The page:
Rotelli with a Smoky Twist
Number of servings depends on amount of pasta
The Aztecs, who invented chipotles, would probably
never have imagined that they would make a fabulous sauce for Italian pasta. On a wintry
Sunday evening in February, when we hadn't found much at San Francisco's Saturday Farmers' Market, we
turned our attention to some chipotles as the focal point for building a tasty
Sunday supper. These chipotles came from Tierra
Vegetables, a year-round vendor of dried and smoked chiles. We were surprised to find
that the spicy and nutty smokiness of these peppers seemed to have a natural affinity for
pasta and that the chipotles added a spunky variation to a traditional tomato-based
Chipotle is an Aztec word meaning a smoke-cured chile. Many varieties of chiles
are used to make chipotles, so you'll find that they can vary in spiciness quite a
bit. But whatever variety of chile the producer uses to make the chipotle, the main
characteristic is its smoky flavor. You can vary the spiciness of this dish by choosing a
chile variety that suits your hotness level, while still enjoying its smokiness. Tierra
Vegetables offers many varieties of chipotles, ranging from mild to fire-alarm hot.
A simple medley of stir-fried vegetables mixed in with the pasta provides an perfect
counterbalance to this strong tasting sauce and brings the dish together. Don't omit them!
2 - 3 chipotles
1 6 oz. can good quality Italian tomato paste
1/2 - 1 tsp. dried Mexican oregano (optional)
2-3 cloves garlic
3-4 TBS olive oil
- Cut the stem end off each chipotle, then cut it in half lengthwise and remove all
the seeds. Spread open each half and press it down with the heel of your hand so that it
- Pre-heat a flat bottomed cast iron skillet. Don't add any oil - the skillet should be
dry. Have ready a spatula and tongs. When the skillet is smoking hot, place a flattened chipotle
on the skillet. Press down with a spatula to keep it flat and brown
the downside. Then flip it with the tongs and brown the other side in the same way. Brown
each side for about 15 seconds, enough to deepen the chipotle's already dark brown
color. But be careful not to burn them. If your skillet is properly hot, they will burn
- Dilute the tomato paste with enough water to make it into the consistency of the sauce
- Blanch the whole, peeled cloves of garlic in hot water
for 2-3 minutes. (The microwave is ideal for this step.)
- Crumple the browned chipotles into a blender to which you have added the blanched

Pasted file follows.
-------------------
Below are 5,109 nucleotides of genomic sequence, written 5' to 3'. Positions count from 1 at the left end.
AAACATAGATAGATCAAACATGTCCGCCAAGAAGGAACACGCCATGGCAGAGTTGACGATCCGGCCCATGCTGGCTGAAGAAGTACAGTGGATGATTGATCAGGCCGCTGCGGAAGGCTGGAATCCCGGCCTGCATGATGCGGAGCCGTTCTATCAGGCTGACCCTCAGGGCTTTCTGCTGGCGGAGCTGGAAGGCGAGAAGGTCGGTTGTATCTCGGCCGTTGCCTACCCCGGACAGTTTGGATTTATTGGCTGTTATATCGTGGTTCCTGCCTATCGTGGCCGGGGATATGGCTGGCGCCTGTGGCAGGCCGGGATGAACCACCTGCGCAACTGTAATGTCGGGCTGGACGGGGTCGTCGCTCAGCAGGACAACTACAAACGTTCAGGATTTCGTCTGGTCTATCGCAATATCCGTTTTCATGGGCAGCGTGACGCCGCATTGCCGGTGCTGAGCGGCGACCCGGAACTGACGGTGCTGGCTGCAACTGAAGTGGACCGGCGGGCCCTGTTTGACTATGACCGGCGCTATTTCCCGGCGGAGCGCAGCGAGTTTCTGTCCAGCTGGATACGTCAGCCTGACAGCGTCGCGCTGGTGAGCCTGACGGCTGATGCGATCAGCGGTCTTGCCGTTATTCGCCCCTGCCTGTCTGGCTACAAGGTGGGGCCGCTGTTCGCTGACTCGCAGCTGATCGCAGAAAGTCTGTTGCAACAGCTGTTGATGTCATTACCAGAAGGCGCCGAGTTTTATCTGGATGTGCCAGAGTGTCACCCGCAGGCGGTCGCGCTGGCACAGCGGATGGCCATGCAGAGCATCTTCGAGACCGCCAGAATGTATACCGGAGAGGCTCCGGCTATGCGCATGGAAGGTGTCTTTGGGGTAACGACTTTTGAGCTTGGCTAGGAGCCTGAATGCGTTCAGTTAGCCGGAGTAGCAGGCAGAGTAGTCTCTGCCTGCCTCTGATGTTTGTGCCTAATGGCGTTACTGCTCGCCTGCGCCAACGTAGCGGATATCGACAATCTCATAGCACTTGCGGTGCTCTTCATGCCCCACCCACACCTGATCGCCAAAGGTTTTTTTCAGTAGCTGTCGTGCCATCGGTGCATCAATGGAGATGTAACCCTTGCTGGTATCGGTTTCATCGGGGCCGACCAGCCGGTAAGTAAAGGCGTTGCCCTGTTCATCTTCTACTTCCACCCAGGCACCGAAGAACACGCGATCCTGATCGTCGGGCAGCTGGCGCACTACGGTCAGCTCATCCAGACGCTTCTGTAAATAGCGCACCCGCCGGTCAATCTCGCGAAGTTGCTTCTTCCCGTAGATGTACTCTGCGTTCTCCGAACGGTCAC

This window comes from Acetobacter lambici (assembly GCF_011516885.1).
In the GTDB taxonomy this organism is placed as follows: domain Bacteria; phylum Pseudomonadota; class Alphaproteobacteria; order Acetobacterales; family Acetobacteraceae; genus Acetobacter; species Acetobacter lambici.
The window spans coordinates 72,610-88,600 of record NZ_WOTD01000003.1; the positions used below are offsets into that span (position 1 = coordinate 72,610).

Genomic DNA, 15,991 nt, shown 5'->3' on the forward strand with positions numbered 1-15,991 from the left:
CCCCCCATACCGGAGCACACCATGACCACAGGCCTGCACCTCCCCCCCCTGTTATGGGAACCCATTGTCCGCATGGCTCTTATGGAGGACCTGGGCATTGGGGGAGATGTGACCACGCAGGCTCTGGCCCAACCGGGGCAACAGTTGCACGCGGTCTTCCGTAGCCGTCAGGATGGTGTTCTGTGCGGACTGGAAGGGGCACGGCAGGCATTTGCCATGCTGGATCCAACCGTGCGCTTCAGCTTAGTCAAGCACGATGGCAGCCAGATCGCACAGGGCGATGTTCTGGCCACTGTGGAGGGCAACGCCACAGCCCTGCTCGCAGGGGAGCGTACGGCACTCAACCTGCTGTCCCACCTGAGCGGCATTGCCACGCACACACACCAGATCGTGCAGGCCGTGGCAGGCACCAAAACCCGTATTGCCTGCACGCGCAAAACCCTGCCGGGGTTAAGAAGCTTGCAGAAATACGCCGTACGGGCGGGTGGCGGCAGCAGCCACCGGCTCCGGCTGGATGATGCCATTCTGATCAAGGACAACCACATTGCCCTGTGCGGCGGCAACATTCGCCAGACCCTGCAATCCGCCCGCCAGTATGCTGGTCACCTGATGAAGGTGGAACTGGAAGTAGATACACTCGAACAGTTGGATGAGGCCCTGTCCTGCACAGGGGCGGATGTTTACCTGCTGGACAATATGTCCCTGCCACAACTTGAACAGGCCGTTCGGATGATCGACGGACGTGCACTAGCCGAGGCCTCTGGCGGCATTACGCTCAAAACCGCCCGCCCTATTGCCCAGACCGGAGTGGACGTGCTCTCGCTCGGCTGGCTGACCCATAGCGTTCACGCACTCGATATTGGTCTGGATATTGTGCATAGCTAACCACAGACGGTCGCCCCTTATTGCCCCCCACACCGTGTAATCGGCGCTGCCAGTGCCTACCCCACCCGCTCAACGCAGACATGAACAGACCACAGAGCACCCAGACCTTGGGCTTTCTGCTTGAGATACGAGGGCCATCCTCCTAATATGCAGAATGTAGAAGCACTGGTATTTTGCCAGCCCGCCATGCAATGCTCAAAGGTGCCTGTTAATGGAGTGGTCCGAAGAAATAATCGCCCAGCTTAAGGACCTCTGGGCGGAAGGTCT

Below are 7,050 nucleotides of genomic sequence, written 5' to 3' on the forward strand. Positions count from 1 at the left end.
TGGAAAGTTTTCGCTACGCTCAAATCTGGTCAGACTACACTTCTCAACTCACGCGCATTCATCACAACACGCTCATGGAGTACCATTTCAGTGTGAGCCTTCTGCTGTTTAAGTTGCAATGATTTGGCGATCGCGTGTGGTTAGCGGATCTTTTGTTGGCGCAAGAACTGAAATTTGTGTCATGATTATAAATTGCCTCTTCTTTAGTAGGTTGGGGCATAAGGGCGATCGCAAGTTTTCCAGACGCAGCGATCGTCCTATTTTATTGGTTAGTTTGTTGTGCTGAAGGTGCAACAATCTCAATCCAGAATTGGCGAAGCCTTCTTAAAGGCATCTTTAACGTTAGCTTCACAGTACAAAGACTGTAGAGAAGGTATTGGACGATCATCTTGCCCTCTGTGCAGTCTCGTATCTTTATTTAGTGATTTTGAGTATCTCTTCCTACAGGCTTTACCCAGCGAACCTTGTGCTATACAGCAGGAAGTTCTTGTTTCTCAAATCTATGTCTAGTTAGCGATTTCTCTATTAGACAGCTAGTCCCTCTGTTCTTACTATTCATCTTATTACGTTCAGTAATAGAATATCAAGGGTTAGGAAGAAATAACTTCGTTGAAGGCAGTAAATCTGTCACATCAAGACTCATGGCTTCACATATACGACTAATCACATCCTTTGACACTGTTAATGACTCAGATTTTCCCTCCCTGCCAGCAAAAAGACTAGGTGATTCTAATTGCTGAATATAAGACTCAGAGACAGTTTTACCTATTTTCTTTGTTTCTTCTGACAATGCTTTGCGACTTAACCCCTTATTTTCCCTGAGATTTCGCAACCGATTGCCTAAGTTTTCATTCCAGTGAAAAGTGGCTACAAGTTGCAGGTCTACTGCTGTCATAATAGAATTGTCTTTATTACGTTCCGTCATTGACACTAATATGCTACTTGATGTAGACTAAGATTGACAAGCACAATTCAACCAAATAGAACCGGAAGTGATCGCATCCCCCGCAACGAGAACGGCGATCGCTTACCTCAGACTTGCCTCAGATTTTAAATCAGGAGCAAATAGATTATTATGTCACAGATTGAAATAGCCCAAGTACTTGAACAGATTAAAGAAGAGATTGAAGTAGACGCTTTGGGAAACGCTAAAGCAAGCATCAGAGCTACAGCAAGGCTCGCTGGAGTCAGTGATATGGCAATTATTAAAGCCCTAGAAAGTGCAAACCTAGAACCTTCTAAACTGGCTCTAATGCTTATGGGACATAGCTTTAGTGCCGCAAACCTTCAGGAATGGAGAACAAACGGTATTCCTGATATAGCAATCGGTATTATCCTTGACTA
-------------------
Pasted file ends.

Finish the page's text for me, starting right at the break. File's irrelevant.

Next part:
garlic cloves, the olive oil and about 3/4 cup of the diluted tomato paste. Puree at high
speed until the chipotles are completely smooth. At this point you could freeze the "mother sauce" for later use.
- To complete the sauce, put this puree in a saucepan and continue to add enough diluted
tomato paste to achieve the flavor and spiciness balance that you desire. (At this point,
you could also add some Mexican oregano.)
- Cook the sauce for about 10 minutes to blend the flavors.
- Stir fry a handful of broccoli florets, shiitake mushrooms and carrots cut into
- Cook the pasta of your choice. I prefer to use a "rotelle" (a spiral shaped
pasta) for this dish. The spiral surfaces are easily coated with the sauce and provide
enough texture to offset the strong taste of the sauce.
- After draining the cooked pasta, return it to the hot cooking pot and coat the pasta
with sauce. The pasta will appear to "absorb" the sauce. Because the sauce is
smoky and spicy, be careful not to overpower the pasta with sauce. Add only enough to give
it a well-balanced flavor. Mix the stir-fried vegetables into the pasta and serve in warm
- A simple green salad tossed with a vinaigrette seasoned with toasted Mexican oregano
makes this a completely satisfying Sunday Supper.
- Tierra Vegetables: This vendor at the
San Francisco Ferry Plaza Farmers' Market (http://www.saturdaymarket.com/tierra1.htm
is an excellent source for home smoked chipotles. Visit their catalog website (http://www.tierravetegables.com) to get a copy
of their catalog and to place an order.
- Chipotles: We also made this sauce with
canned Embasa brand Chipotles . These canned chipotles are packed in a
tomato puree and didn't have the delicate smokiness of the dried variety. If dried chipotles
are not available in your area, the Embasa canned variety will do, but you won't achieve
the same delicate smoky undertone that makes this sauce so fetching. The canned chipotles
are much spicier than commonly available dried varieties. I've used a combination of both
types in a sauce with flaming success!
- Browning: By browning the chipotles as described in
this recipe, the skin totally disintegrates when it is pureed so there are no tough,
inedible bits of skin in the finished sauce.
- Blanching Garlic: Blanching takes the sharp edge
off the garlic and leaves it softly pungent. In this recipe, it's essential to tone down
the natural pungency of garlic so it doesn't detract from the smokiness of the chipotles.
- Mexican Oregano: This is available in Mexican
grocery stores. It has a "wild" flavor somewhat reminiscent of marijuana and
bears little resemblance to the common oregano. I find it indispensable when making
southwestern-style dishes and usually dry-toast it to enhance its nuttiness before using
it in a dish. It adds a interesting southwestern twist to a simple vinaigrette.
- Freezing: This sauce freezes well. You can make the recipe
up this point and freeze the "mother sauce" in small containers so that it
doesn't take up much space in the freezer, then dilute it with more tomato paste when
ready to use.